Undoubtedly, Soula Parassidis, the young coloratura who played Léïla, contributed greatly to this interpretation. She looks the part of a young priestess but one wonders if the role, especially its more dramatic (read: high tessitura) moments, is a bit much for her. There were a few pitch problems but on the whole Parassidis sang with verve and commitment; her acting was also quite good, especially in her Act III duet (“Je frémis”) with Grant Doyle’s Zurga. The tension could’ve been cut with a knife.
Doyle was a commanding yet sensitive Zurga. He shaped his phrases with a baritone voice that at times verged on being too covered or too dark, but the quiet pianissimos he achieved (save one in the first act that didn’t quite get there)--notably in his final “Rêves d’amour, adieu”--certainly caught me with a lump in my throat. He was resoundingly effective and emotionally compelling. On the more robust side of male voices, Keel Watson was an impressive Nourabad; not only did he sing the role flawlessly, but his physical presence and the idiosyncratic attributes he manifested were a fantastic touch of theatre.
The Nadir of Jung Soo Yun was right on par with the other singers. He sang with an admirable amount of finesse, though one hazards to say that it was too often coupled with restraint at times. Although his character was certainly more nuanced that other Nadirs I’ve seen, he could’ve let his voice go a bit more often because it’s exhilarating when he does. Live a bit more on the wild side, Mr. Yun; not only would it make for decidedly more passionate performances, but the audience would love it.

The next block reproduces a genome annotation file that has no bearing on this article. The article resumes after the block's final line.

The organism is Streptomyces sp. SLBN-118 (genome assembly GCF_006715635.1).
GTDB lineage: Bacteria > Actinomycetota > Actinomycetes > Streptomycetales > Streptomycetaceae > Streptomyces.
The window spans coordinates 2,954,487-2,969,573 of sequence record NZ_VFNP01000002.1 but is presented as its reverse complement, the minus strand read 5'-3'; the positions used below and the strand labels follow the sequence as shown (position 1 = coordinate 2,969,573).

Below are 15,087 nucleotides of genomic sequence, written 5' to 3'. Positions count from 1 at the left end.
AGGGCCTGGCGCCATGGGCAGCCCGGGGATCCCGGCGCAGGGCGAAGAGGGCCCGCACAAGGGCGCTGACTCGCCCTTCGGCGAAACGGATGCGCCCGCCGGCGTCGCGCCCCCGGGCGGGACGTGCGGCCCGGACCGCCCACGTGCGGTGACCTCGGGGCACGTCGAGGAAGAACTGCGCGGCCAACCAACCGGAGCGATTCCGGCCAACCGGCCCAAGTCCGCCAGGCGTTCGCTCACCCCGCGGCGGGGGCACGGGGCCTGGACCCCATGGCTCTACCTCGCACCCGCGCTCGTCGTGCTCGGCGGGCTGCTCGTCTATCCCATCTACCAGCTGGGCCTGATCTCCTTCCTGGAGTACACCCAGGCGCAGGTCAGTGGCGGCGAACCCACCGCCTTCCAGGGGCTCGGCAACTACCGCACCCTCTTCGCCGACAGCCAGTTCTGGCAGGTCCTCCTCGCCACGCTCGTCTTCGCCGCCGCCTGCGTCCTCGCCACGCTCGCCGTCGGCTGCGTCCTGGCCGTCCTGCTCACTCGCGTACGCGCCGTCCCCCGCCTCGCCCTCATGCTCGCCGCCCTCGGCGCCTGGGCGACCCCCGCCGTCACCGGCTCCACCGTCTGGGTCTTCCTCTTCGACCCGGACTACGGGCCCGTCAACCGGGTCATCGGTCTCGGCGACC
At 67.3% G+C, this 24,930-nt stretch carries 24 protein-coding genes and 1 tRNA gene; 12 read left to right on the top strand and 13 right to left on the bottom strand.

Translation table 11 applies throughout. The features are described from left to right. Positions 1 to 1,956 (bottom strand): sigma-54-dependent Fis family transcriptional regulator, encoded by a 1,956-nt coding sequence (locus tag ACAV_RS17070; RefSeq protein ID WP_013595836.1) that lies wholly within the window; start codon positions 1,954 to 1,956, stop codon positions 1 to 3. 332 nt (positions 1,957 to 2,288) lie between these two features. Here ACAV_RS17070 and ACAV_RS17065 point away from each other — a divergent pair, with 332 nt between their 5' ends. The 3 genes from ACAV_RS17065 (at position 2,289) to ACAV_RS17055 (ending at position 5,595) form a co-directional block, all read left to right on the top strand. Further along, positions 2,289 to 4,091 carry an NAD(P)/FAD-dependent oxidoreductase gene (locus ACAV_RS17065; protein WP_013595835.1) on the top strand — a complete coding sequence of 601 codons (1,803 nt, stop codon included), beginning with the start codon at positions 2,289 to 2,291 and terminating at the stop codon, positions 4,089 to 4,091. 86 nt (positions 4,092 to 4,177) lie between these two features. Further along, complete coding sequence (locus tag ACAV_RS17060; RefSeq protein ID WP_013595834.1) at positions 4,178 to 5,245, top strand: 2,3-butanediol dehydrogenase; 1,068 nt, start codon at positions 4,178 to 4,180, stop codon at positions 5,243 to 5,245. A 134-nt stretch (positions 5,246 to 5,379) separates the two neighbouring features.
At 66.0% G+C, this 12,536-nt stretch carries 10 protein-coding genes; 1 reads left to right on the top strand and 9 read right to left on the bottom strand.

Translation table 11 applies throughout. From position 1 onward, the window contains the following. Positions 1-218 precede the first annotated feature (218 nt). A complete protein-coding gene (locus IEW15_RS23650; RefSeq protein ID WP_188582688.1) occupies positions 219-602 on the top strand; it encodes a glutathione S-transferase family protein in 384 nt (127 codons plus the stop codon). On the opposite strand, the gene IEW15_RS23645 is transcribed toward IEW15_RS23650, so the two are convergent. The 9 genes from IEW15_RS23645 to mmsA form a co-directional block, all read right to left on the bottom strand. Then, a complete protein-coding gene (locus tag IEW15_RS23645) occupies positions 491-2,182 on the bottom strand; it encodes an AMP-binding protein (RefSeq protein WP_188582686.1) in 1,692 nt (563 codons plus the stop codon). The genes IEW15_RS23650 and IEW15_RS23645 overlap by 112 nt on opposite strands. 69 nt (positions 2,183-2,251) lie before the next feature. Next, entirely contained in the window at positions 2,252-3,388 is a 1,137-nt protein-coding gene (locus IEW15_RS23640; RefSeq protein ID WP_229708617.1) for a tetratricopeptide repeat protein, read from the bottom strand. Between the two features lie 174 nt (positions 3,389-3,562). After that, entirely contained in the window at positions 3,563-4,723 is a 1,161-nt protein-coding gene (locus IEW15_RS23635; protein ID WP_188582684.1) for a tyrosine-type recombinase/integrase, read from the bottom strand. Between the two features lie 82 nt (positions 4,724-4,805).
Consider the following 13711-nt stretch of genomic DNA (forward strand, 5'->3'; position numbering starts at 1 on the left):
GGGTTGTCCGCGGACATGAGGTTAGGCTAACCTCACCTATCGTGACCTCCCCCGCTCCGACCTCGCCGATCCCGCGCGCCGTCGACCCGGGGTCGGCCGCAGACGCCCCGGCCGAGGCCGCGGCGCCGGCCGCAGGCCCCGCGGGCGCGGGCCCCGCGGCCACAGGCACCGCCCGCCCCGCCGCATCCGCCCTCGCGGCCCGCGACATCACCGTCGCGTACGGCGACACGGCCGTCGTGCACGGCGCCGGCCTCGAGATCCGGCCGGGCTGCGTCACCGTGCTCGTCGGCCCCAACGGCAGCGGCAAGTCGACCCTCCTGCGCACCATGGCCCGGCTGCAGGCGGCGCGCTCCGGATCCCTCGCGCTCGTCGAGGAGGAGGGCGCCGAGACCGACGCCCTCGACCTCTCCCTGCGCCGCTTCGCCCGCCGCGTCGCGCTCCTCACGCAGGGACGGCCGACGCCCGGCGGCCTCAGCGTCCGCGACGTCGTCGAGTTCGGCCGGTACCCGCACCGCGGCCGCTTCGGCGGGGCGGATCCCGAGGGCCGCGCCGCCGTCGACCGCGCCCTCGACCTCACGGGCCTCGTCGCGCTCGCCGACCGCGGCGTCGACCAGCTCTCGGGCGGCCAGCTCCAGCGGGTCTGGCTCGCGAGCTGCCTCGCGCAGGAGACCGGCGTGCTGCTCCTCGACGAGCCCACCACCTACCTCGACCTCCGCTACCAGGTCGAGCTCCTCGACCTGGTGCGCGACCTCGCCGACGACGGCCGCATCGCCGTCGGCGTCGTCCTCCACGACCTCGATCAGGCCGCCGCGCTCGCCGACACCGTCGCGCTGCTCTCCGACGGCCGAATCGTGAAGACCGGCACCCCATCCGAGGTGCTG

After reading the first two paragraphs of this review, it would be disastrously bad form to not mention the evocative playing of the City of London Sinfonia, conducted by Matthew Waldren. The young conductor brought out the subtleties of Bizet’s score with aptitude seemingly beyond his years: tempi were well chosen--especially for that oh-so-famous duet/theme that runs rampant throughout--and he led the chorus through their difficult moments with style. There were one or two moments where the strings did not seem quite together as demanded but the effect was minimal. The chorus was indeed very good; entrances and exits were this time together and the extreme writing for the tenors was tossed off with apparent little difficulty
For all the hallmarks that position the opera as lyrique, Bizet’s work is mainly concerned with emotive dramatic recollection in a distant time and place. This is the orchestra’s role in the opera: to transport the listener to a world of sensuality and sumptuousness created again only by the composer’s later Carmen. The famous duet theme that signifies at one time both Nadir and Zurga’s friendship and the mesmerizing influence of Léïla over them will become your reality for a short while, and as the exotic music of Bizet’s score washes over you, take note of the peacock in the gardens adjacent, crooning at the setting sun.
Photos: Alastair Muir